BEREA — Michael Lombardi began to hear the negative reaction almost as soon as his name was publicly connected with the Browns. Which quickly followed news of Joe Banner’s impending arrival as CEO.
The Cleveland fans remembered Lombardi, not so fondly, from his nine years (1987-95) under former owner Art Modell in the personnel department. He had climbed to director of player personnel in 1993, reporting only to coach Bill Belichick, then was dumped as part of Modell’s move to Baltimore.
The fans’ bitterness combined with biting criticism from media members who worked with Lombardi two decades ago created a tornado of trepidation after multiple reports that Lombardi was the favorite to become the next general manager. The possibility of his return created a surge in former GM Tom Heckert’s popularity and widespread worry for months.
Owner Jimmy Haslam and Banner weren’t deterred and hired Lombardi on Friday as vice president of player personnel. The Browns won’t have a general manager and he’ll run the personnel department.
Lombardi said he was “humbled and honored” to be back and is motivated to prove people wrong.
“I know the expectations and the reactions as I walk in here, but I take them as a positive,” he said. “I never shied away from a challenge. I’m excited for it and I think I’m ready to do it because I want to do it.
“There is a great passion for football in this town. To me, whether it was a positive reaction or a negative reaction, the reaction is important because that’s how important football is. It’s my job to prove the reaction to be positive.”
Haslam again took charge of a news conference and declared Lombardi “stood out in a very strong field.” Haslam said he had met Lombardi before but didn’t really get to know him until the last couple of weeks, when his passion for football was obvious.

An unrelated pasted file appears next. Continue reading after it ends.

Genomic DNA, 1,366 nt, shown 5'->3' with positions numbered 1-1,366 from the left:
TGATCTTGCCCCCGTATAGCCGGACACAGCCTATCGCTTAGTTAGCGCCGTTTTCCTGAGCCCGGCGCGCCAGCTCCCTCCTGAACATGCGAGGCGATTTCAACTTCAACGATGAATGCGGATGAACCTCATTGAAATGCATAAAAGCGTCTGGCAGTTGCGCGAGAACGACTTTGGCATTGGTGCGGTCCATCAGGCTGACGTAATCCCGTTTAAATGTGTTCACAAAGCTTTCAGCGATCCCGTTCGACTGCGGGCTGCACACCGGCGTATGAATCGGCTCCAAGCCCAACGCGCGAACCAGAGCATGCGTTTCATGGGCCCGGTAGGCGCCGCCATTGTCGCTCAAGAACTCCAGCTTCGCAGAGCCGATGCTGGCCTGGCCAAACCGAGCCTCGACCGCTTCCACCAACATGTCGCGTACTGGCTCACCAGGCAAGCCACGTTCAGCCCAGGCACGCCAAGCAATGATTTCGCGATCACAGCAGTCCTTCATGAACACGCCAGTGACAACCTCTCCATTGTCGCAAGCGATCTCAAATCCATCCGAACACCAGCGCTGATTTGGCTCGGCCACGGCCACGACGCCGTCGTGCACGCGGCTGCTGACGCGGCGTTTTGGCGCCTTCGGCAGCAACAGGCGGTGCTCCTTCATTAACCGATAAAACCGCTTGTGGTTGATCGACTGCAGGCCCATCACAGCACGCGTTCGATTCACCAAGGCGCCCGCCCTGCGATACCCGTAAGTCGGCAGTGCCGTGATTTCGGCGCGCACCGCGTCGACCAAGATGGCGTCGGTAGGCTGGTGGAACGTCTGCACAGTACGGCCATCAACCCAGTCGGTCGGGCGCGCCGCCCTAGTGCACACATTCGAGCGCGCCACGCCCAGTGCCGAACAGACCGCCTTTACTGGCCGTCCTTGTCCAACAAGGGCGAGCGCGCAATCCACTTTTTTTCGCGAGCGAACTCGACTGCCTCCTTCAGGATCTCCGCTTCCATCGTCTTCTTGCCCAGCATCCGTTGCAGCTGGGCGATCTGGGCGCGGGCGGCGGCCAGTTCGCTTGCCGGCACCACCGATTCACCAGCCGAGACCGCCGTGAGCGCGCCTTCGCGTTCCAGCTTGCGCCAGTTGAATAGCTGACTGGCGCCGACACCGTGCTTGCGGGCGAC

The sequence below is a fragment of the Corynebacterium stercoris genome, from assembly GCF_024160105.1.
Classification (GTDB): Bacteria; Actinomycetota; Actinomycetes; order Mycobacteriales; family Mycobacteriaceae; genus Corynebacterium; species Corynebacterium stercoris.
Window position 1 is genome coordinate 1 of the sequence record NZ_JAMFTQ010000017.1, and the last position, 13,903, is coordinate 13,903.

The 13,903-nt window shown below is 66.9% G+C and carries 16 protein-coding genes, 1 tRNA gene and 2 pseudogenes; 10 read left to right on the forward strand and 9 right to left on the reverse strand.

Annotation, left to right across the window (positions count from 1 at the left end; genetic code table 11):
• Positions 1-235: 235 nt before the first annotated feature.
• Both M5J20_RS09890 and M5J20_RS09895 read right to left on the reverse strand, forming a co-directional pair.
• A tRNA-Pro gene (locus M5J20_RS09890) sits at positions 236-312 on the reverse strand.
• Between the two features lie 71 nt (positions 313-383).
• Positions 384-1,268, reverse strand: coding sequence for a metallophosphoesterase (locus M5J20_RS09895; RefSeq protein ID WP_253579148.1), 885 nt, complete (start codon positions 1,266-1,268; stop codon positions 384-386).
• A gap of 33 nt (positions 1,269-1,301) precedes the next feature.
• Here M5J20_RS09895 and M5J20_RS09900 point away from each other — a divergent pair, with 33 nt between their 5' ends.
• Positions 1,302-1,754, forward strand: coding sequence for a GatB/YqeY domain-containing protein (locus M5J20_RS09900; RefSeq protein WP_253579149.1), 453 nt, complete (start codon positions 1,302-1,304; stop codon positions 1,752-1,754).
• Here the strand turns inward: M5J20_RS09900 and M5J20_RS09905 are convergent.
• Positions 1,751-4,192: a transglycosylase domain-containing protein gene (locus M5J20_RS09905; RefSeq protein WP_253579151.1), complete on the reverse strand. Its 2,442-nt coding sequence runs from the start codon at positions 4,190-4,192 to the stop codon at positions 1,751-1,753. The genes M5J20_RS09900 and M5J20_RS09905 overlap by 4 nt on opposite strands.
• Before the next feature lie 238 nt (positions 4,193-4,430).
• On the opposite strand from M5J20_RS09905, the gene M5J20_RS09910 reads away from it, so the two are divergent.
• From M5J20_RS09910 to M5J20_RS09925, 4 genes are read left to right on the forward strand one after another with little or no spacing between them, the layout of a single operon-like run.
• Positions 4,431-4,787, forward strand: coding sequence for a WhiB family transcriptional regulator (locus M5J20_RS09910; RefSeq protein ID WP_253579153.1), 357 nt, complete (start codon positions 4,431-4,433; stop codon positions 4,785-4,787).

He relied on Banner, who worked with Lombardi in Philadelphia in 1997-98. They stayed in touch, and Banner said they discussed players and working together again. SiriusXM Radio’s Adam Caplan reported Lombardi has been advising Banner for months, but both denied it.
Banner was asked if the negative perception in Cleveland is fair.
“There’s criticisms of Mike that are warranted based on who he had been and I think he feels like and my assessment of my time with him is he’s changed,” he said, “and I think all he’s asking is for people to give him a fair opportunity and a fresh start.”
Lombardi has 22 years of NFL experience but has spent the past five years as an analyst for NFL Network. He said he was waiting for the right fit with a team and found it in his former home.
Lombardi wasn’t linked with any of the other six general manager openings, but Haslam insisted people across the league said he was too good to let get away. He’s not worried Lombardi has been out of the game long enough for the Browns to have hired three coaches.
“He wants to win and he wants to win badly,” Haslam said. “I know we got the very best possible person to be a GM.”
“I missed Sundays at 1 o’clock and I really wanted to get back in the league,” Lombardi said.
Banner was specific in the qualities he appreciates in Lombardi, who last worked for a team from 1999-2007 with the Raiders. Banner said the Browns, Eagles and Raiders improved during Lombardi’s tenures and the playoff trips and Super Bowl loss are proof.
“What differentiated Mike was the idea of building teams versus picking players,” Banner said. “There are too many teams that end up with a bunch of really good players and they go 9-7 but they’re not championship-caliber teams.